- Beatles. Michael Jackson is my favorite musician, I love girl groups from the 50s and 60s, disco, and 80s music
- Sports team
- Chicago Cubs
- Richmond, Virginia
- Are any of those things referenced in appearance in your work?
- All the time. Because I have some pretty obscure tastes in some ways, I sometimes find myself having my characters reference things or make jokes and cultural references I then wonder if the readers will even get, so I have to go back and replace them with something easier to recognize. Especially when it comes to music and movies. I’m not a huge movie person and the ones I particularly love are pretty old school, so when I whip out references to Luther Heggs, I have to remind myself that probably isn’t going to ring a ton of bells.
- What bits of advice would you give to aspiring authors?
- I’ll repeat the same thing that’s been said over and over, but that is so true. Write. Write. Write. Write all the time. Don’t just rely on your computer. Bring a notebook and pen around with you and write things down. You never know when you’re going to hear a phrase that inspires you, or get an idea, or even just hear a name that you like. Write it down. I also highly recommend talking through dialogue out loud. It can feel awkward at first, but the natural, believable conversations and thoughts are key to really enjoyable books. They make the characters more relatable and the action smoother. The best way to make that happen is to carry on the conversation. If you have a voice-to-text program on your computer, put it on and just talk through the conversation like you are the characters. Don’t worry about the spelling, punctuation, or accuracy at this point. Just talk it through as naturally as you can and let it come out. You can then take what you said and write it out in your draft with proper tags and action.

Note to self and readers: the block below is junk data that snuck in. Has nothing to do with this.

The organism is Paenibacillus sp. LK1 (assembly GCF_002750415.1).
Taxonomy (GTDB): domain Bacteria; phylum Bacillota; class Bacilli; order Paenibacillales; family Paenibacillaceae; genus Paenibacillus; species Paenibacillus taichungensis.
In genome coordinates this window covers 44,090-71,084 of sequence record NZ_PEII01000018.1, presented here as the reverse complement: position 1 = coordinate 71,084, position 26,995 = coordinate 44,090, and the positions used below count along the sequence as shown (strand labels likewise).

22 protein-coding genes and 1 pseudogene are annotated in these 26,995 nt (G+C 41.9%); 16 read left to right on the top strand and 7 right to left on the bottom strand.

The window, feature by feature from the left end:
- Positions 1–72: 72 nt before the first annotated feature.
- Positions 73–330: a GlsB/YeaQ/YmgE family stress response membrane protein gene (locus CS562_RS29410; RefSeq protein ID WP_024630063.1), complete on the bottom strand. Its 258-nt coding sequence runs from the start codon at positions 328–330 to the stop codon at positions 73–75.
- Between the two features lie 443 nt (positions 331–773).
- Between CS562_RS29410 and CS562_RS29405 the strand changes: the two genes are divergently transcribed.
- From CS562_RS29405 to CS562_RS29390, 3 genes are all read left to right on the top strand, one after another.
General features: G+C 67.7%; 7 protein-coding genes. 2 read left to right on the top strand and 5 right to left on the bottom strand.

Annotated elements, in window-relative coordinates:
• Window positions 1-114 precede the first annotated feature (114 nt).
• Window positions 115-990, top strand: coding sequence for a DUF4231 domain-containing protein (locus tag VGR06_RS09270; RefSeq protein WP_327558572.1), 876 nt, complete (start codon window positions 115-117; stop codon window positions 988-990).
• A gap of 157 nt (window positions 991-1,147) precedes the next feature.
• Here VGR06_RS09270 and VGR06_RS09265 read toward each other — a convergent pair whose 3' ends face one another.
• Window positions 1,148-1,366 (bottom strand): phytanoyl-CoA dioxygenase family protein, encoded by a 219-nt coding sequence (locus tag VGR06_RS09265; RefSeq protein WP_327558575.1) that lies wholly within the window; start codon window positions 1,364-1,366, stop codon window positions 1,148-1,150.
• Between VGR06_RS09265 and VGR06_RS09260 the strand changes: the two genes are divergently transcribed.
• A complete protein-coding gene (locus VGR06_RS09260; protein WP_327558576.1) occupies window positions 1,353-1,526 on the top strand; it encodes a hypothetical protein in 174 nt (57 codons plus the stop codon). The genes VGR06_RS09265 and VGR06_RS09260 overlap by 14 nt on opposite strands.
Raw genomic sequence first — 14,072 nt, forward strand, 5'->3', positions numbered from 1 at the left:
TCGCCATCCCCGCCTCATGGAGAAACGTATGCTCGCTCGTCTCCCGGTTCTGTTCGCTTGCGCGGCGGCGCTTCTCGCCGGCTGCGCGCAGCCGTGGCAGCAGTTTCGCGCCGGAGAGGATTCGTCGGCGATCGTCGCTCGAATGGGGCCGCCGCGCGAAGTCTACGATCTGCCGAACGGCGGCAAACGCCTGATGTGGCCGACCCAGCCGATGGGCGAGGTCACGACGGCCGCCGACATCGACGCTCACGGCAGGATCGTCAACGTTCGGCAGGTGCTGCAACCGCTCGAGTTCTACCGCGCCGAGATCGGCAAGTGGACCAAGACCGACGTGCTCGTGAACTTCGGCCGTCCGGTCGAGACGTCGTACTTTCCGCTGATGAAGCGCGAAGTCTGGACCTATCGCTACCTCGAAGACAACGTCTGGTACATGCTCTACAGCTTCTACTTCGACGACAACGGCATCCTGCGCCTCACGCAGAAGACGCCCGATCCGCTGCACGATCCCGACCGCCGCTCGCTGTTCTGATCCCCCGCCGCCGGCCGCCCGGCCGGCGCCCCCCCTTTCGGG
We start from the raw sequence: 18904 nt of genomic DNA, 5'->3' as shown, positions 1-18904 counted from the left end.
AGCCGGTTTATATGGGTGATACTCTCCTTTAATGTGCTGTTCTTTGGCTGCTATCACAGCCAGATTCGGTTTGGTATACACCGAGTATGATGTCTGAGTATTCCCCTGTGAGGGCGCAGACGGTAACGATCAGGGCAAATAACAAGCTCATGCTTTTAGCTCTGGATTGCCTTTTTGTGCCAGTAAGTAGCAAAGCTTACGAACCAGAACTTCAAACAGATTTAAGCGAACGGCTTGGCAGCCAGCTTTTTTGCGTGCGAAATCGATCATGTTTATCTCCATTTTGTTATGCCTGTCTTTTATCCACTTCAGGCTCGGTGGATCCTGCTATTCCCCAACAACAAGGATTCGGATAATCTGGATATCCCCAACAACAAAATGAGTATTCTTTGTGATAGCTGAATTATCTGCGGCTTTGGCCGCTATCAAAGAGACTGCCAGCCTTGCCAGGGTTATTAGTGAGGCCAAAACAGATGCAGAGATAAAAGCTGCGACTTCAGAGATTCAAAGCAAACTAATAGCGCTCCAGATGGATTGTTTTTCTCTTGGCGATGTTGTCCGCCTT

- I’d also tell aspiring authors to take their writing seriously. There can be a lot of pressure to only seeing writing as art and something that can only be done in the right mood or situation. There is definitely art to good writing and crafting a book, and it’s always easier when the mood and inspiration are right, but if you are going to consistently create strong, enjoyable books, you have to see it as work. You have to work hard, get the words out even when they aren’t flowing smoothly, and be willing to edit mercilessly. The best advice I ever got was from my college professor who told me to kill my darlings. You have to be willing to not see every word you write as precious, but also fight for your voice and your vision when it’s important.